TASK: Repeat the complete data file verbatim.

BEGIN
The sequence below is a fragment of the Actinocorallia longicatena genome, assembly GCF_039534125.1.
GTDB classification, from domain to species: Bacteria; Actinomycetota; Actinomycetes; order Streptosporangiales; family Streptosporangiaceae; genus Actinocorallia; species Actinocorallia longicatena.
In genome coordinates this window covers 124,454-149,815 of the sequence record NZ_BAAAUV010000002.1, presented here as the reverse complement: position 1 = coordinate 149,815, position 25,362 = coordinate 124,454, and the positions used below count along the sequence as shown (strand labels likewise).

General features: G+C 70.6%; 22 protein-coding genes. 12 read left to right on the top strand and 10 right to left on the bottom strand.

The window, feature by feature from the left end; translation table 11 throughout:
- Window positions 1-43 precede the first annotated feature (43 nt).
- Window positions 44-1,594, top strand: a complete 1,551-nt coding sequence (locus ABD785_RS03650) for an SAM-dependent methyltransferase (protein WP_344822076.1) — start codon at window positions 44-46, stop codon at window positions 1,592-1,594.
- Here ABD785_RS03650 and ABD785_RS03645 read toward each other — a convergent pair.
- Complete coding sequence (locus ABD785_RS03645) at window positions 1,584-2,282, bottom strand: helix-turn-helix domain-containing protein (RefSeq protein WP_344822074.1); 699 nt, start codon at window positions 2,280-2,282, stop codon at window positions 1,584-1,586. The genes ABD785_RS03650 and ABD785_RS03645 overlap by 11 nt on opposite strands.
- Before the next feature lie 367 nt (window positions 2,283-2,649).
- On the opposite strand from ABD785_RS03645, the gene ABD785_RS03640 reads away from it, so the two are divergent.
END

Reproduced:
The sequence below is a fragment of the Actinocorallia longicatena genome, assembly GCF_039534125.1.
GTDB classification, from domain to species: Bacteria; Actinomycetota; Actinomycetes; order Streptosporangiales; family Streptosporangiaceae; genus Actinocorallia; species Actinocorallia longicatena.
In genome coordinates this window covers 124,454-149,815 of the sequence record NZ_BAAAUV010000002.1, presented here as the reverse complement: position 1 = coordinate 149,815, position 25,362 = coordinate 124,454, and the positions used below count along the sequence as shown (strand labels likewise).

General features: G+C 70.6%; 22 protein-coding genes. 12 read left to right on the top strand and 10 right to left on the bottom strand.

The window, feature by feature from the left end; translation table 11 throughout:
- Window positions 1-43 precede the first annotated feature (43 nt).
- Window positions 44-1,594, top strand: a complete 1,551-nt coding sequence (locus ABD785_RS03650) for an SAM-dependent methyltransferase (protein WP_344822076.1) — start codon at window positions 44-46, stop codon at window positions 1,592-1,594.
- Here ABD785_RS03650 and ABD785_RS03645 read toward each other — a convergent pair.
- Complete coding sequence (locus ABD785_RS03645) at window positions 1,584-2,282, bottom strand: helix-turn-helix domain-containing protein (RefSeq protein WP_344822074.1); 699 nt, start codon at window positions 2,280-2,282, stop codon at window positions 1,584-1,586. The genes ABD785_RS03650 and ABD785_RS03645 overlap by 11 nt on opposite strands.
- Before the next feature lie 367 nt (window positions 2,283-2,649).
- On the opposite strand from ABD785_RS03645, the gene ABD785_RS03640 reads away from it, so the two are divergent.